What Happens to You When You Sleep

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On average, we spend about 25 years of our entire lives sleeping.  There is no other single activity humans do more of, and a consistent lack of it can seriously impact the quality of life and overall health. Sleep is so vital that it is one of my six keys to optimal health.  What happens to you when you are sleeping is an amazing cycle of activity that repeats over the course of the night.  In this article, you will learn how sleep affects the body and the two major types of sleep we experience.  You will also learn about the sleep cycle and its five stages. It’s a fascinating journey your body takes while sleeping and it all happens while you are sound asleep!

How Sleep Affects the Body 

Sleep is as essential to our very survival as eating and water.  It is a naturally occurring state where the nervous system is inactive.  During this time your eyes are closed, muscles are relaxed and consciousness is temporarily suspended. According to Web MD, your body works to repair muscle tissue, organs, and other cells.  Chemicals that strengthen the immune system start to circulate though the blood. 

Two Types and the Cycle. . .

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There are two major types of sleep, defined as REM (Rapid Eye Movement) and non-REM sleep.  Non-REM is the deepest type and where many important body functions happen.  For instance, non-REM slumber enables clear thinking, aids our ability to form complete sentences, and converts short term memories into long term storage.  If you’ve ever been snooze-deprived and felt brain fog, it’s because you didn’t get enough deep sleep.  The REM stage is where dreams come alive.  It’s physically less important than deep sleep, but some scientists argue that it’s an essential time to process emotions.  All of this takes place in a cycle that takes about 90 to 110 minutes to complete.  Once the cycle is over, it starts again and repeats over and over again throughout the entire night.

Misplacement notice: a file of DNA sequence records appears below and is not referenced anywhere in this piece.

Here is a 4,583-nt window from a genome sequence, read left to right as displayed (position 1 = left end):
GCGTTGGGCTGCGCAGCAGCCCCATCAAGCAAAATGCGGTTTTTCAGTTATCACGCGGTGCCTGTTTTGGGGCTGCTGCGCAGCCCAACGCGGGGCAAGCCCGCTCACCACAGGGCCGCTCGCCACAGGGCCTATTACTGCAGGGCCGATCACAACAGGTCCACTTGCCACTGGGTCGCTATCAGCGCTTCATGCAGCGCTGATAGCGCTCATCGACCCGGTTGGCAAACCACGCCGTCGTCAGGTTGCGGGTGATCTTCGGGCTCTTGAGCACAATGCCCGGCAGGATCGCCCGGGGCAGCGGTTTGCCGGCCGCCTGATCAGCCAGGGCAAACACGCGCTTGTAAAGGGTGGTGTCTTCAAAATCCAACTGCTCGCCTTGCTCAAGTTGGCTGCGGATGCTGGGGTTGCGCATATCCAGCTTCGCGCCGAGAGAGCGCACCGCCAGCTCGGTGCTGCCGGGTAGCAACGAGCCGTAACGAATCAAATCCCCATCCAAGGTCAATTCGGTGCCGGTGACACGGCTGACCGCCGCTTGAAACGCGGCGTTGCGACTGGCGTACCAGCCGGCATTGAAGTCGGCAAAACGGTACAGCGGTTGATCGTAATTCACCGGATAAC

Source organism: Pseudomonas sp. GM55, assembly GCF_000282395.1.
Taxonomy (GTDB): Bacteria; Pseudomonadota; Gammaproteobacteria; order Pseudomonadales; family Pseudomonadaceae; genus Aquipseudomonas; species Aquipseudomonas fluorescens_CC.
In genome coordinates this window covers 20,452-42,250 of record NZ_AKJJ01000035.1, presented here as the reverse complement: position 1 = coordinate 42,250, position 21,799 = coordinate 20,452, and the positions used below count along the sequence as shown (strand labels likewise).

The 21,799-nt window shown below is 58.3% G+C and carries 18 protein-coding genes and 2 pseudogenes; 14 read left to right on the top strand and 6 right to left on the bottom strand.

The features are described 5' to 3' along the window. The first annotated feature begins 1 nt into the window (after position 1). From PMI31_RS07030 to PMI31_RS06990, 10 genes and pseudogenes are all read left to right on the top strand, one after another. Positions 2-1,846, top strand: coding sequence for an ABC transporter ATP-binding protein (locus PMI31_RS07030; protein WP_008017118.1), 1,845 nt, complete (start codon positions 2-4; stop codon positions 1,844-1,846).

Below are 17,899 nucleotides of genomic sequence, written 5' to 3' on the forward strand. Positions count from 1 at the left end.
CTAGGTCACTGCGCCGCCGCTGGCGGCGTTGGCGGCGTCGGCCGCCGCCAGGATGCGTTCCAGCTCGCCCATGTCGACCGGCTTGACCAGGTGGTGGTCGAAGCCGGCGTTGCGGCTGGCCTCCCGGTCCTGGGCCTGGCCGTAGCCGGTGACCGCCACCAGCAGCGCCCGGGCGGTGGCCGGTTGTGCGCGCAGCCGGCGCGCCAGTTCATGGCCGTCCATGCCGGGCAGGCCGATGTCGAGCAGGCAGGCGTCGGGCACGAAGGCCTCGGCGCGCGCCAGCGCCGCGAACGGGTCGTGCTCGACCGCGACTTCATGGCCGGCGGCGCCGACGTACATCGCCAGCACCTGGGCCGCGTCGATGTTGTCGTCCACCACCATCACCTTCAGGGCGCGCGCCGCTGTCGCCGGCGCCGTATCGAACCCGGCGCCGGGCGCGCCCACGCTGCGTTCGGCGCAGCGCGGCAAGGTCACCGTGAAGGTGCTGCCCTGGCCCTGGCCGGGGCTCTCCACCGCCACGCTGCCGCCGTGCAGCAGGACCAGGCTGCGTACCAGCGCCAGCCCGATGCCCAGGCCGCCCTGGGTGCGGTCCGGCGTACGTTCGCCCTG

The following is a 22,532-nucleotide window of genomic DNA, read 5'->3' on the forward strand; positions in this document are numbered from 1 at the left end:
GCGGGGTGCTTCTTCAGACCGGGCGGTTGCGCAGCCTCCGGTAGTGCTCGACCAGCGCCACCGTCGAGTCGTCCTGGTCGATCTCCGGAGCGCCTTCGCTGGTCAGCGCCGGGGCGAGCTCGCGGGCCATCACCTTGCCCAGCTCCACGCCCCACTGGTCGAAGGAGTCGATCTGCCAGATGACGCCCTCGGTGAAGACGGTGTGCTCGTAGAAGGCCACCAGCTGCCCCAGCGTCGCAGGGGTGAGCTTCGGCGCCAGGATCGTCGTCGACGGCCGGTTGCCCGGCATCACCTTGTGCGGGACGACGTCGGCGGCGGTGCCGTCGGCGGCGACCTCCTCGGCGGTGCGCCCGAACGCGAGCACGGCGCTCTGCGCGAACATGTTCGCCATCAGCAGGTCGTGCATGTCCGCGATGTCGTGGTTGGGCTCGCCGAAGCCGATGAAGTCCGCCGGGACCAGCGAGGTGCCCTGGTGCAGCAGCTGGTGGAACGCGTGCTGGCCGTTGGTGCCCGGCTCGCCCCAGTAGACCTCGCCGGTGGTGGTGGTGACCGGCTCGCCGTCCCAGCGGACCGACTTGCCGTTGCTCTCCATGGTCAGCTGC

Sleep Stages One and Two (Non-REM)

Stage one typically lasts five to 10 minutes.  This is falling asleep or light sleep, and during this time, you can be easily awakened.  You may drift in and out of consciousness.  Perhaps you have experienced this when stuck in a long, boring meeting.  Your eye and body movement slow down and you may experience a sudden jerky movement of your legs or other muscles. These movements are similar to the jump we make when someone startles us.  During stage two, eye movement stops and our brain waves become slower with bursts of rapid waves called sleep spindles.  This is light slumber and about 50 percent of your time sleeping is spent in stages one and two.  Your heart rate slows and body temperature drops.

Stages Three and Four (Non-REM)

Stage three is the first phase of deep sleep. The brain waves are a combination of long, slow waves combined with shorter, faster waves.  During stage 3, it can be very difficult to wake someone up.  People awakened during this stage typically feel groggy and disoriented for several minutes. Stage four is the second phase of deep sleep. The brain is mostly making slow brain waves and it’s very difficult to wake someone up.  Both stages three and four are important for feeling refreshed in the morning.  If these stages are too short, your snooze time will not feel satisfying.  About 30 of your time sleeping is spent in stages three and four.

Stage Five (REM)

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REM sleep (rapid eye movement) makes up of remaining 20 percent of the time sleeping.  It occurs about 70 to 90 minutes after you fall asleep. During this stage, breathing is faster and becomes more shallow than in the first four stages.  Eyes move rapidly and the sympathetic nervous system becomes very active.  At the same time, muscles become temporarily paralyzed and the body becomes surprisingly still. Heart rate and blood pressure rise and dreams occur during this stage. Interestingly, while the lengths of stages one through four remain relatively consistent during each cycle, this is not the case with stage five.  The first cycle of the night has a shorter phase of REM sleep. As the night progresses and toward morning, the time spent in the REM stage increases.  Dreams can occur throughout the entire night, but they are longer just before you wake up.  

So Much More

The subject of sleep is constantly being researched.  It is such a big subject that I’m planning an entire series of articles on sleep alone. Now you understand what happens to you when you sleep if you are a healthy person.  Unfortunately, 40 million Americans suffer from long-term sleep disorders that prevent them from experiencing a normal cycle.  Another 20 million Americans experience occasional sleep problems.  These disorders and problems can have a serious impact on your health and well being.  That’s why my next article we will cover more issues including the circadian rhythm, sleep disorders, and tips for good quality sleep.  Until then, if you have any questions regarding this or any other health and wellness topic, visit naturallyyoufl.com.  There you will learn more about sleep and find a resource guide with recommended books on the subject.  You can also chat with me there or call me directly at 813.505.9815.  I look forward to speaking with you soon.  

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